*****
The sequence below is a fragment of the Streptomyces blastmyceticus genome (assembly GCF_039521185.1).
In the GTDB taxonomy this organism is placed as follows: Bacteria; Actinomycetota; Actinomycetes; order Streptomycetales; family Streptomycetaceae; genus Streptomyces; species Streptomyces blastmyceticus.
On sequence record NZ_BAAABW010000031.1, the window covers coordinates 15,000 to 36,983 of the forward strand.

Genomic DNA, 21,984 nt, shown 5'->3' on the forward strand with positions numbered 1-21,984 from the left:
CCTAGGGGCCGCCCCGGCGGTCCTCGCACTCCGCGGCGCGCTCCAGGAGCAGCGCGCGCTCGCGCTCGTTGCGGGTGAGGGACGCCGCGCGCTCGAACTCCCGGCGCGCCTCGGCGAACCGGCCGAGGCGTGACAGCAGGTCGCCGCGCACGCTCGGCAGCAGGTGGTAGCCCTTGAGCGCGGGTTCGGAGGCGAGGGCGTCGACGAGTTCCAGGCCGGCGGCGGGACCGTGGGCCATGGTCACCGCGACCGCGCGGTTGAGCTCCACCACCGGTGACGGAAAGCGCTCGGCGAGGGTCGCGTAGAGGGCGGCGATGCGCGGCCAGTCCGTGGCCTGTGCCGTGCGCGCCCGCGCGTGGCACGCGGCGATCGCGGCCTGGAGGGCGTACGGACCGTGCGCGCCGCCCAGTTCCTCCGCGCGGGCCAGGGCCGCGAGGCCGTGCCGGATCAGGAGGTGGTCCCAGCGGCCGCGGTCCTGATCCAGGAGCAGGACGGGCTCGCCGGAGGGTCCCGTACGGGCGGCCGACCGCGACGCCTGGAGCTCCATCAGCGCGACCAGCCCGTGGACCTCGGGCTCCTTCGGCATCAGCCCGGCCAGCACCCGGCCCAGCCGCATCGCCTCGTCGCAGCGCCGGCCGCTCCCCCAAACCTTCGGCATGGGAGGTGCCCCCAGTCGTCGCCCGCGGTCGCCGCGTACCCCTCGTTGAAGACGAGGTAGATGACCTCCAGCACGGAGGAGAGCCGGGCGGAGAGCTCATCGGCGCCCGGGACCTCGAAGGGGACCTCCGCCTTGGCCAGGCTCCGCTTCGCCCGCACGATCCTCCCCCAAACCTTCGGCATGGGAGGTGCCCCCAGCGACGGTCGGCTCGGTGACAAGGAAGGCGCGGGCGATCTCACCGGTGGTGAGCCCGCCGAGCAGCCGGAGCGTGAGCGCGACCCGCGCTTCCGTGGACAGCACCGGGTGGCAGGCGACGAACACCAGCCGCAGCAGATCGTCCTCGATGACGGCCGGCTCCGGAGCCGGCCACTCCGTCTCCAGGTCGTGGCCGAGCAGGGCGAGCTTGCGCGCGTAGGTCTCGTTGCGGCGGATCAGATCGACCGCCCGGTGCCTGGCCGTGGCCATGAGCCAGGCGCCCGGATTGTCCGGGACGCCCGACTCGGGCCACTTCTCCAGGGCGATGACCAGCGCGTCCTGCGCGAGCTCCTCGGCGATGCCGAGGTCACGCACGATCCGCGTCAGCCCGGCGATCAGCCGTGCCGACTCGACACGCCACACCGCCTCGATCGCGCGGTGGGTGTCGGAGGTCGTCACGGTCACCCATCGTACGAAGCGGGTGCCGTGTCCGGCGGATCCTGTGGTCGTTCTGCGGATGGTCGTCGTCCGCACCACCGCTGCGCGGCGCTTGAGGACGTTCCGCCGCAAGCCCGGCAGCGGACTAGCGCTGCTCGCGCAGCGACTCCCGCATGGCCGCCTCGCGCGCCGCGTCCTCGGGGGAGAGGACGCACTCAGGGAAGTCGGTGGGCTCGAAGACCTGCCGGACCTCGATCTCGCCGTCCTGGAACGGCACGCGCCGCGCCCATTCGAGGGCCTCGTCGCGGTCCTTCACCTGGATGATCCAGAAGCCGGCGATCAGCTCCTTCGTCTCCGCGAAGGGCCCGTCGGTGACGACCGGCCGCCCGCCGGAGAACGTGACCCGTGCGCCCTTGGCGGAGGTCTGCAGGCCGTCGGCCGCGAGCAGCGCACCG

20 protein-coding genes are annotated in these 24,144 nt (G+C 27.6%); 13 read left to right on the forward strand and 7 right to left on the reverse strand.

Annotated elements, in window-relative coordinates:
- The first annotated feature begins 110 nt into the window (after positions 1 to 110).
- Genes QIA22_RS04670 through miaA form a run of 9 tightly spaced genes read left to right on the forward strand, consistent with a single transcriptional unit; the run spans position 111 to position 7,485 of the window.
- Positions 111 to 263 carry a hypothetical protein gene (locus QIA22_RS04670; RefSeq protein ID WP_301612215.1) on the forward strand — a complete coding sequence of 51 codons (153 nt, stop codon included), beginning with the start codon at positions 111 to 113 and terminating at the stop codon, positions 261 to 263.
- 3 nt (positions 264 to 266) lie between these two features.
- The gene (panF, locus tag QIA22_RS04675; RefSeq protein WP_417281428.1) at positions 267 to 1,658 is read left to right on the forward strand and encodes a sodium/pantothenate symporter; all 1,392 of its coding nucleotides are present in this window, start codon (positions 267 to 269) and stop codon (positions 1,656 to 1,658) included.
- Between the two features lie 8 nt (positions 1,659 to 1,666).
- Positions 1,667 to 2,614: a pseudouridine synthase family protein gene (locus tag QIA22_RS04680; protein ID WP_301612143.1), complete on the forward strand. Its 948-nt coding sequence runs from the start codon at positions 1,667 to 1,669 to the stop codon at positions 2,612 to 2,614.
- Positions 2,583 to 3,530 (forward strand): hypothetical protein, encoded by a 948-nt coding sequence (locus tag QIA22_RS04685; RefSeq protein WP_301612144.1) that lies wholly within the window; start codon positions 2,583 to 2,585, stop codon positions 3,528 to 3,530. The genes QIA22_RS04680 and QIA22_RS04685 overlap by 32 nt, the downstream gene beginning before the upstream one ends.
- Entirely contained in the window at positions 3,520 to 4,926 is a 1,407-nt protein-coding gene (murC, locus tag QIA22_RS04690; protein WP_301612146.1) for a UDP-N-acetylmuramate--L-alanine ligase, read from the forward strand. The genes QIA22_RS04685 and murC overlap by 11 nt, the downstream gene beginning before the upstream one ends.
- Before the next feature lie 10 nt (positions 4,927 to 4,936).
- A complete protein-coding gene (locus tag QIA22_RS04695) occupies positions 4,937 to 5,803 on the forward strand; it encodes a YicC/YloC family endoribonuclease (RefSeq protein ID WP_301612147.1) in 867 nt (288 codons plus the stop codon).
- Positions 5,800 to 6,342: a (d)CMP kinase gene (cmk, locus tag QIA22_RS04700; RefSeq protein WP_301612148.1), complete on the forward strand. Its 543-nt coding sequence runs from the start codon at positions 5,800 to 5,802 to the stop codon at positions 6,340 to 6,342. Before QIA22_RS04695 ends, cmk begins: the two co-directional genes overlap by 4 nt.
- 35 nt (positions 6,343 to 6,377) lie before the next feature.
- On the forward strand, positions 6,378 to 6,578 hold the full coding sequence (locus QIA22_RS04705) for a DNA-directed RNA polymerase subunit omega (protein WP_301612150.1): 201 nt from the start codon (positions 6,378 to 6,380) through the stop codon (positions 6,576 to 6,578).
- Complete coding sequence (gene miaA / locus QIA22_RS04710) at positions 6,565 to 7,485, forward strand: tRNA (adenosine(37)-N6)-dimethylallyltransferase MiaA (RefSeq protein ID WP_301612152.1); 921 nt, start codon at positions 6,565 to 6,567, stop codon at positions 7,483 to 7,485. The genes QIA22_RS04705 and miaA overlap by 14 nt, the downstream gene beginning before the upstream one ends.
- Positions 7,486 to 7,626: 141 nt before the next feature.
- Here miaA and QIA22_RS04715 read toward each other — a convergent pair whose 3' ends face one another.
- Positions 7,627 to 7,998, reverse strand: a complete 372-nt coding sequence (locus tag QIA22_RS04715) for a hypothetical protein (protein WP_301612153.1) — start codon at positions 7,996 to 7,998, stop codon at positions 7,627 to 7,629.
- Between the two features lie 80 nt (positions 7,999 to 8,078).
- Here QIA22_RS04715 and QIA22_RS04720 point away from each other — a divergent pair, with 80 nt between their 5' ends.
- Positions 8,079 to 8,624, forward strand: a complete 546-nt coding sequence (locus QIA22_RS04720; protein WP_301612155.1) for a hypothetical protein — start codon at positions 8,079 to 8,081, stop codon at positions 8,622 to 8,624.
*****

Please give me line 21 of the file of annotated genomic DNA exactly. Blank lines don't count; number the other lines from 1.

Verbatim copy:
- On the forward strand, positions 6,378 to 6,578 hold the full coding sequence (locus QIA22_RS04705) for a DNA-directed RNA polymerase subunit omega (protein WP_301612150.1): 201 nt from the start codon (positions 6,378 to 6,380) through the stop codon (positions 6,576 to 6,578).